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Diseases > Hypoglycemia

Hypoglycemia
Hypoglycemia means: Low blood sugar levels. In fact the name doesn't cover the condition. In fact hypoglycemia is a condition which causes the blood sugar levels to fluctuate.

Dangers of fluctuating blood sugar levels
First, high blood sugar levels are very toxic for the human body. Many cells do not tolerate the high concentration of glucose in the blood. They start to deteriorate. Damage is done on a molecular level: Proteins react with glucose and in the process the proteins are destroyed. So, when the blood sugar levels are high, the body tries to decrease the blood sugar levels as quickly as possible. It does this by producing insulin (the pancreas does this). The insulin levels in the blood increase rapidly. The insulin is like a key: It opens the door of the cells, so the glucose can enter. Inside the cells, the glucose is metabolized: It's burned as fuel or it's converted into fat. In healthy subjects, this process works fine.. When you've had a Cola, your blood sugar level rises and soon after that it drops again until it reaches the normal levels. In a hypoglycemic some of these regulation processes don't work (the "drop" part and the "until" part).

Different types of Hypoglycemia
There are several types of hypoglycemia. I'll try to summarize them below:

  1. Hypoglycemia due to Insulin Resistance
    The cells in the body don't react to insulin anymore and this causes the pancreas to produce too much insulin. Over time, the cells start to react, but because of the excess insulin, the blood sugar plumets below levels to maintain well-being: Hypoglycemia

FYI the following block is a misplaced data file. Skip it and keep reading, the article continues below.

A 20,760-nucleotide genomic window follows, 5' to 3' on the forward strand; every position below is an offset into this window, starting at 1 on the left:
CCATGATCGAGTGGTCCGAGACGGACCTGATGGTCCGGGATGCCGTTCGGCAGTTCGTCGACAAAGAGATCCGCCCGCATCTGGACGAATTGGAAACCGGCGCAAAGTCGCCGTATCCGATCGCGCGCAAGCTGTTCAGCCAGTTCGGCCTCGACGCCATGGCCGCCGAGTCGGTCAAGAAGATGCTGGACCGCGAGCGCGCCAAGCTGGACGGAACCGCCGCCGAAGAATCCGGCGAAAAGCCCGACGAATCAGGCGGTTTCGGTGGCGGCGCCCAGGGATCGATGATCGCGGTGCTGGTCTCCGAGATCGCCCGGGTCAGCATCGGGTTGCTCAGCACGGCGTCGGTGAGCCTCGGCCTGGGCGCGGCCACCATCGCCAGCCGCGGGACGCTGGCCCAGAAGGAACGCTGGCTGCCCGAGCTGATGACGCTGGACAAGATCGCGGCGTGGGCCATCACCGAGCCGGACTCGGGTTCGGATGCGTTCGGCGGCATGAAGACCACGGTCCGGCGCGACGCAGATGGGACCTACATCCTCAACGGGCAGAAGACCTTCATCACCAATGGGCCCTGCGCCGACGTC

2. Hypoglycemia due to Adrenal Fatigue
    When the adrenal glands are exhausted and can't produce enough cortisol, the low cortisol levels can't effectively antagonize insulin and thus the blood sugar plumets below levels to maintain well-being: Hypoglycmia. Cortisol is also needed for gluconeogenesis (making glucose out of protein).

  3. Hypoglycemia due to yeast metabolites
    Certain yeasts produce arabinose, which is a yeast metabolite. The arabinose binds to L-lysine, which is important for effective action of (among others) vitamin B6. Vitamin B6 is essential for gluconeogensis. So, when the blood sugar levels fall below the base-level, there is not enough vitamin B6 available (functional deficiency) to start the gluconeogenisis. Result: Blood sugar levels fall below the base levels: Hypoglycemia.

  4. Hypoglycemia due to acidity or alkalinity of the body tissues
    The body uses minerals, primarily different types of organic calciums to buffer the pH in the blood and the tissues of the body. The blood pH remains at a strict 7.4. A drop of one or two tenth of the pH can cause death, so the blood pH is balanced strictly with different means: Minerals that buffer pH, CO2 respiration, the kidneys secreting excess H+ or OH- and finally the body can dump acids or alkaline excesses into the tissues when all other meassures are exhausted.
    The urine pH, when meassured using the right protocol (check articles on RBTI) reflects the tissue pH. 6.4 is the optimal pH. Low pH's indicate deficiencies of anionic (alkaline-forming) calciums (like calciumcarbonate, -hydroxide), while high pH's indicate deficiencies of cationic calciums (like calciumlactate). When the tissues are too acid, insulin's action is lowered. When the tissues are too alkaline, insulin's action is exaggerated. I don't think it needs much explanation how both these abnormal conditions can cause hypoglycemia or hyperglycemia.

  5. Any condition that causes insufficent uptake/metabolism of important vitamins and minerals